Preparing Your Legal Resume

Legal résumésare just a little different than those prepared for non-legal jobs.  They are shorter (one page), and will typically begin with your educational background rather than work experience.  Still, the purpose of your legal résuméis like any other—to get an interview.  Your chances of doing this improve if your résumésuggests that you are professional, competent, and interesting (in a good way).  You show you are a professional by preparing a well-done résuméwhich lacks typos; that you are competent by carefully showcasing your honors and experience; and that you are interesting by highlighting your background, interests and community involvement.   Other than that, this is not rocket science—and, when it comes to legal résumés, you do NOT want to reinvent the wheel.  This article will explain the basics of the widely-accepted format for a legal résumé.  At the end are links to helpful PDO handouts, including résumé examples.  You should also review your PDO Handbook on this subject and plan to attend the Résumés and Cover Letters workshop, Tuesday, November 10, at 11:00 a.m. in Room 107.

Basic Résumé Format

Limit your resume to one page.

If preparing a hard copy, use good quality, bond paper in white, ivory or gray.

Use an easy-to-read, professional looking font.  Common ones are Times, Bookman, Arial, Garamond (my favorite), and Calibri .

Typically, list items in chronological order under each heading, going from most recent to least recent.

There should be no “Objective” statement, and no “References Available upon Request.”

Basic sections will be included in this order:

Contact information: Name; address; phone; email.  Tip: Try googling your email address.  If the results aren’t good, use a different email address.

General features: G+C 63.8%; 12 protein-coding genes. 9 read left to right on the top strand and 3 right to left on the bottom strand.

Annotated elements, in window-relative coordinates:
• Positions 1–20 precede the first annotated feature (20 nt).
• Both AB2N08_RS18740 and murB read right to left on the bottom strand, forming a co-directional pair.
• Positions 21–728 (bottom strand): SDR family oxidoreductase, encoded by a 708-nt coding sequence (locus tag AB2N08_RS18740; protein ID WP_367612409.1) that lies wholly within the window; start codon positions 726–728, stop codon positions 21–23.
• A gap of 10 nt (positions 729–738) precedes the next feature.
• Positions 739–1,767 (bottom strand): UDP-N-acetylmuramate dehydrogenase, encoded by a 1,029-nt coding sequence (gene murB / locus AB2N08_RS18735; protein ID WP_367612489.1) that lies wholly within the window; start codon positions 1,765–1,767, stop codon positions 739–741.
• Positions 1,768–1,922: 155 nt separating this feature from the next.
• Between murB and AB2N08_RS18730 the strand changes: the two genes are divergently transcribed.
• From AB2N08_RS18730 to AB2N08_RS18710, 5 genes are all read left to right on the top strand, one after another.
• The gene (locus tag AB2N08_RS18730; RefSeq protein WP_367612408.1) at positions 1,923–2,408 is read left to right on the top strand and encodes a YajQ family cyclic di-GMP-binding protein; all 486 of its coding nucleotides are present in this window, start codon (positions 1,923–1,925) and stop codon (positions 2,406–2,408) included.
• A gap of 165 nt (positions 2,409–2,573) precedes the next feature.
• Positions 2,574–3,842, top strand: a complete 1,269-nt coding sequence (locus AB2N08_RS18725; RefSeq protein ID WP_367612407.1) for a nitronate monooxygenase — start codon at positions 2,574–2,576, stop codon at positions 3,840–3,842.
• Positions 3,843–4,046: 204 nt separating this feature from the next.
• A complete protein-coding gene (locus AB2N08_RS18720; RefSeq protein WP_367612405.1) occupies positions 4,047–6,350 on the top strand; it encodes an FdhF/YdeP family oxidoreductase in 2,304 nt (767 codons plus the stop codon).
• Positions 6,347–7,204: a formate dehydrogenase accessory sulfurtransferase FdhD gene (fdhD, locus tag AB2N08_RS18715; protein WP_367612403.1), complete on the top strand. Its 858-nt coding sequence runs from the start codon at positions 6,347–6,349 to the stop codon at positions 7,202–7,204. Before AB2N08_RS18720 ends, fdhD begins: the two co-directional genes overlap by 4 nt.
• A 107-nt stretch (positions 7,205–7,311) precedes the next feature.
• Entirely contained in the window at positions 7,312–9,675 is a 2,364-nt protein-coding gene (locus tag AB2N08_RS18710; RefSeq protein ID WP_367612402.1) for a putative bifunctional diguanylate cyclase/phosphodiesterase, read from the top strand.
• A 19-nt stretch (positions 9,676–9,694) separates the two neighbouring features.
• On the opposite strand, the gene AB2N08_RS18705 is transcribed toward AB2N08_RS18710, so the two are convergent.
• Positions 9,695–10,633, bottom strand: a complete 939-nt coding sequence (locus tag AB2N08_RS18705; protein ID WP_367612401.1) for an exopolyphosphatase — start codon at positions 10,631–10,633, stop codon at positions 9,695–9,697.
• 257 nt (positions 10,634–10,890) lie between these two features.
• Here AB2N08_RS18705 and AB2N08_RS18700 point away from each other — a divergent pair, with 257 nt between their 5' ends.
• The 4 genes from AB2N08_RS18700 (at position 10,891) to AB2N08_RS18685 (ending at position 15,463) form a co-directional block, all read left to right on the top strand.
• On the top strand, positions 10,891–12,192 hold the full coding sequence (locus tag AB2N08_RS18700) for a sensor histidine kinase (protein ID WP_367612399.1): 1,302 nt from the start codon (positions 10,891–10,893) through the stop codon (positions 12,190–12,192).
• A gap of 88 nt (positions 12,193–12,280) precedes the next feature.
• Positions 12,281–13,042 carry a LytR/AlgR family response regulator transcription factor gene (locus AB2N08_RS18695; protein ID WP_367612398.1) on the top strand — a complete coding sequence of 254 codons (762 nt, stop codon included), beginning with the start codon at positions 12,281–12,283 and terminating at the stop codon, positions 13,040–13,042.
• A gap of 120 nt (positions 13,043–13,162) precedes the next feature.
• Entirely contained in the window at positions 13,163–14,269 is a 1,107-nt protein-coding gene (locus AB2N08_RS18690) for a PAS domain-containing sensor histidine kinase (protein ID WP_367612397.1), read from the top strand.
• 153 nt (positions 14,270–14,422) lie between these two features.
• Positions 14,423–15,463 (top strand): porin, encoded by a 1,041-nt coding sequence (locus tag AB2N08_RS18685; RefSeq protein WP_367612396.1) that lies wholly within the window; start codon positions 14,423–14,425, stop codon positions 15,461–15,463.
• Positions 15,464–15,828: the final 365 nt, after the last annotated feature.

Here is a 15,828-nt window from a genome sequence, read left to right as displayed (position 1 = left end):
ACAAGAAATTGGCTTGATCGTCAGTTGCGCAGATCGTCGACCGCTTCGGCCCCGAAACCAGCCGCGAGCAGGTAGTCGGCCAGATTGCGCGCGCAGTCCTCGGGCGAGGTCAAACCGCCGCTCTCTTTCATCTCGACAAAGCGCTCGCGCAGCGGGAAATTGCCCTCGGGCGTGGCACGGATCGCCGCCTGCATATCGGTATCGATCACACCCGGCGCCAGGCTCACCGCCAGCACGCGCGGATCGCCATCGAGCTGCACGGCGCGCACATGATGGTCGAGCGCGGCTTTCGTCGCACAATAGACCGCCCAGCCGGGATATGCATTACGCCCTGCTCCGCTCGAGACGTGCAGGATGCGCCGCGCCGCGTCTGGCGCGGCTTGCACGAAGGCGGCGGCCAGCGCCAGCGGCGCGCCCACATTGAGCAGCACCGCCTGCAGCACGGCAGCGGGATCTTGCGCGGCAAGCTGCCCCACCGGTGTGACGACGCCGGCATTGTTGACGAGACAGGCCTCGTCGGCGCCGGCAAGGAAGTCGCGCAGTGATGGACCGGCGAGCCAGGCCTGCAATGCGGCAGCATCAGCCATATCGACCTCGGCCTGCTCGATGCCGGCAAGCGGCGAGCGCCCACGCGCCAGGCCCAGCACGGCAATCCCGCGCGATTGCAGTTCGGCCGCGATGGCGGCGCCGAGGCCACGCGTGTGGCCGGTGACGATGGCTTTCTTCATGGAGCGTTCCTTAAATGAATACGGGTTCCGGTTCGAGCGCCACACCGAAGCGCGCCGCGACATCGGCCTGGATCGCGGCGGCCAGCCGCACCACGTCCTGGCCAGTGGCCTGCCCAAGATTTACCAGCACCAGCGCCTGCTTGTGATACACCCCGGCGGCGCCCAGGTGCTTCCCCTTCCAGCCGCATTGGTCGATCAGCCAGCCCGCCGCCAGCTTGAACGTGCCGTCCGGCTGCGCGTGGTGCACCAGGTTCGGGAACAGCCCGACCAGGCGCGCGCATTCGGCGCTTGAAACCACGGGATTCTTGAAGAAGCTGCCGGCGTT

The name of your school is: University of Utah S.J. Quinney College of Law

Include when you expect or obtained your degree, major, and any graduation honors

Include activities and honors:

Grades/class standing/awards based on grades such as Leary Scholars.

Scholarships and Fellowships.

Clubs, if you are an officer or led an initiative or an event.

Pro bono work.

Journals/published papers.

Moot Court, other competitions.

Work experience

Employer Name, City and State

Your Title and Dates of Employment

Description of and Duties/Accomplishments.  Use active verbs, do not ramble:

Example:  DON’T: “Was asked by judge to research and draft bench memoranda which were to be used by judge on a weekly basis as oral argument was prepared for”

DO: “Researched and drafted weekly bench memoranda to assist judge in preparing for oral argument.”

Finally, as applicable: Community / Volunteer/ Interests /Skills/ Certifications/Language (indicate level of ability): Be concrete—will be more interested, real, and give you a possible hook for conversation.